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Jacaranda Flame Partnership

Author: Arman Abdollahi

Jacaranda Flame Consulting is a professional engagement program set up through the University of Sydney designed to give engineering students an opportunity to hone their skills by developing practical solutions to real-world engineering problems. As part of an ongoing commitment to providing industry experience and mentorship to aspiring engineers and researchers, EBM Analytics has established a partnership with Jacaranda Flame Consulting and is proud to announce the successful completion of the first project.

The partnership commenced in late November 2018, and the project continued over three months. The brief provided by EBM Analytics was to develop a prototype of an automated height and weight measurement system for use in the clinic environment. Accurate measurement of height and weight is an important factor in monitoring a patient's health and exploring the relationship between their body mass index and their short- and long-term outcomes after treatment or surgery. However, the current systems in place to record height and weight at the time of consultation are primitive and poorly utilised, resulting in inaccurate measurements [1] and poor capture rates [2].

EBM Analytics engaged Jacaranda Flame Consulting to develop a system that facilitated the ease and efficiency of patient height and weight data capture in a non-identifiable way at the reception point in a clinic. The key system requirements were low cost hardware, and the ability to automatically extract and transfer patient data to a local database.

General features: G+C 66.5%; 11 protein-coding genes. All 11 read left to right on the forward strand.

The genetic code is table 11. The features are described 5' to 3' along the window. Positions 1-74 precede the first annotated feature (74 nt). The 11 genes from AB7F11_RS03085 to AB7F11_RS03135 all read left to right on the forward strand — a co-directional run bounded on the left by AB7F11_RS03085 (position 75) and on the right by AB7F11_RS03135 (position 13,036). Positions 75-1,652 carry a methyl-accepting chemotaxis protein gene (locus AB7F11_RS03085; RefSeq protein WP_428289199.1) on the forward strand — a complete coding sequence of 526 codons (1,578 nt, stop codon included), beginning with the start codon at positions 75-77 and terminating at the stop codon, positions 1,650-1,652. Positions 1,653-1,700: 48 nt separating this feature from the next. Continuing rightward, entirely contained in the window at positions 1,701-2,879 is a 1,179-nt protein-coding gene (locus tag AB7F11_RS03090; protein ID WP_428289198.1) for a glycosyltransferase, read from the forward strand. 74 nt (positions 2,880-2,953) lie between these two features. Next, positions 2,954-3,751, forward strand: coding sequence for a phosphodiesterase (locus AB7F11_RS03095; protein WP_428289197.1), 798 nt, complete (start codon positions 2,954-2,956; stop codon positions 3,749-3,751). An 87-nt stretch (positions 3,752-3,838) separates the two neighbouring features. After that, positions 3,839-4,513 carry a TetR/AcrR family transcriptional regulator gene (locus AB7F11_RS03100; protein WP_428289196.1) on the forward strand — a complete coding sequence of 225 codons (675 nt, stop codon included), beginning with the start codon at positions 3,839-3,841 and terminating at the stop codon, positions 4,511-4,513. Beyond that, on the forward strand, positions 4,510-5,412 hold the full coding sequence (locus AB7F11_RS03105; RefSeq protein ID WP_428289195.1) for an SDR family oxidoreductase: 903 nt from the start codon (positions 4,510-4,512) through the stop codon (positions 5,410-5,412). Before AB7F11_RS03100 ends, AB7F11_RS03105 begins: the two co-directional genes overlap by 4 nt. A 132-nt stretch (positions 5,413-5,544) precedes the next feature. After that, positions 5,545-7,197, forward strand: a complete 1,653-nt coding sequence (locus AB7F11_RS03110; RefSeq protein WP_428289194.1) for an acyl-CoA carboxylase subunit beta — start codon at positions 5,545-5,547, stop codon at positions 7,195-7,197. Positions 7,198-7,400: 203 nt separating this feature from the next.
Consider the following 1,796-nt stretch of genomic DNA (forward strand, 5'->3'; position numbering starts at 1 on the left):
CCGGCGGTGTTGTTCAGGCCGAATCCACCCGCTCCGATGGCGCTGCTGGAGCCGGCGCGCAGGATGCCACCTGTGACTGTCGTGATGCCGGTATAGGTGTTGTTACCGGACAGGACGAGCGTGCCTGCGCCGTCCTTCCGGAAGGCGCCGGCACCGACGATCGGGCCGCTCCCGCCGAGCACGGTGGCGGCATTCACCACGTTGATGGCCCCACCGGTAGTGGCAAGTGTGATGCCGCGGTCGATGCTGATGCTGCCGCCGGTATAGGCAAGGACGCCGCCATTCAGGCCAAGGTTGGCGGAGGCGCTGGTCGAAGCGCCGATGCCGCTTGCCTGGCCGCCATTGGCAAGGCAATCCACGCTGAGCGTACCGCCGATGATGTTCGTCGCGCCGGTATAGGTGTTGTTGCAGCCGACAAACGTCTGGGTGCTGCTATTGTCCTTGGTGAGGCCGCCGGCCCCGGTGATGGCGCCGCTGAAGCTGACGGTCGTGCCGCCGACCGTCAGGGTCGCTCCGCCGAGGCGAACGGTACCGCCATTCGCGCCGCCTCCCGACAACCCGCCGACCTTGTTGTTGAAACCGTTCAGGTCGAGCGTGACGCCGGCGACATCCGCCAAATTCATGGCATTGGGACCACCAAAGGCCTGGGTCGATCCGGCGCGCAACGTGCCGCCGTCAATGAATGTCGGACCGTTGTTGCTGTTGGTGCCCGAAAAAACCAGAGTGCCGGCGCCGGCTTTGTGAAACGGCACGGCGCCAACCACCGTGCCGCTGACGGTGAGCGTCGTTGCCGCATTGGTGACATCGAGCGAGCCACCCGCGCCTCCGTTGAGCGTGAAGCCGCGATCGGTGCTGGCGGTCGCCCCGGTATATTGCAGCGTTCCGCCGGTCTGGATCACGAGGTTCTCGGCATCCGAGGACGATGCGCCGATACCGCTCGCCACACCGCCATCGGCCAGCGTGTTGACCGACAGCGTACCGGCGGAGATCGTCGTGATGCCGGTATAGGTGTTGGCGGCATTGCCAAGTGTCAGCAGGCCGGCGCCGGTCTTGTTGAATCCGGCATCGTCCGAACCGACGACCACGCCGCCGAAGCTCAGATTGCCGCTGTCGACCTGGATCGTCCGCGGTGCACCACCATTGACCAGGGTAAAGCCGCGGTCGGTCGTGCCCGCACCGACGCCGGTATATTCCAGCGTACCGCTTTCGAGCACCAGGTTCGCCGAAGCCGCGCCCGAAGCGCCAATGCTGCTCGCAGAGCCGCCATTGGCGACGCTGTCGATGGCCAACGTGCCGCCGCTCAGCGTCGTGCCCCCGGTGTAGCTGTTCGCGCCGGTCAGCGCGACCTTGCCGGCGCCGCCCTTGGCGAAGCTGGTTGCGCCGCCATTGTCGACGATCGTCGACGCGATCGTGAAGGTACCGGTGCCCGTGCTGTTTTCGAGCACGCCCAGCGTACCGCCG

From left to right: Jacaranda Flame Consulting team members Joko Wijaya, Hinvy Wenanto and Safat Aqib presenting the final prototype.

A team of engineering students from biodmedical, mechatronic, software and electrical backgrounds were assigned to the project. The prototype, developed to demonstrate a proof-of-concept, has the potential to be utilised in the clinics of EBM Analytics clients in the future. The team were tasked with delivering the system within a 12 week schedule and budget of $100. The keen engineers spent a considerable time in the research and planning phases before embarking on the building and testing stages, determined to stay abreast of the finer details and mitigate the risks of the project.

The prototype being tested on EBM Analytic's Milad Ebrahimi who supervised the project

The students got to experience first hand how to manage project scope change and deal with resource challenges that are all too common in the professional setting. In March 2019, the Jacaranda Flame Consulting team successfully delivered and presented the prototype to EBM Analytics. The prototype consists of a height module with an ultrasonic sensor that measures height within a range of ±3 cm, and a weight module with a load cell that measures weight within ±0.2 kg for a weight less than 10 kg. Each system has its own user interface that captures the data. The next key design stages would involve combining the two interfaces into one system, and developing a method of data transfer to a database.

The prototype demonstrated the technical feasibility of the system, and established the foundation for future work. Although a few stages away from commercial use, this proof of concept offers a promising solution for EBM Analytics to automate the reliable and accurate capture of height and weight in the clinic environment.

The Jacaranda Flame Consulting team is excited for the next stage of developing the system and is looking forward to continuing the partnership with EBM Analytics.


[1] Mikula, A. L., Hetzel, S. J., Binkley, N., & Anderson, P. A. (2016). Clinical height measurements are unreliable: a call for improvement. Osteoporosis International: A Journal Established as Result of Cooperation between the European Foundation for Osteoporosis and the National Osteoporosis Foundation of the USA, 27(10), 3041–3047.

[2] Charani, E., Gharbi, M., Hickson, M., Othman, S., Alfituri, A., Frost, G., & Holmes, A. (2015). Lack of weight recording in patients being administered narrow therapeutic index antibiotics: a prospective cross-sectional study. BMJ Open, 5(4), e006092.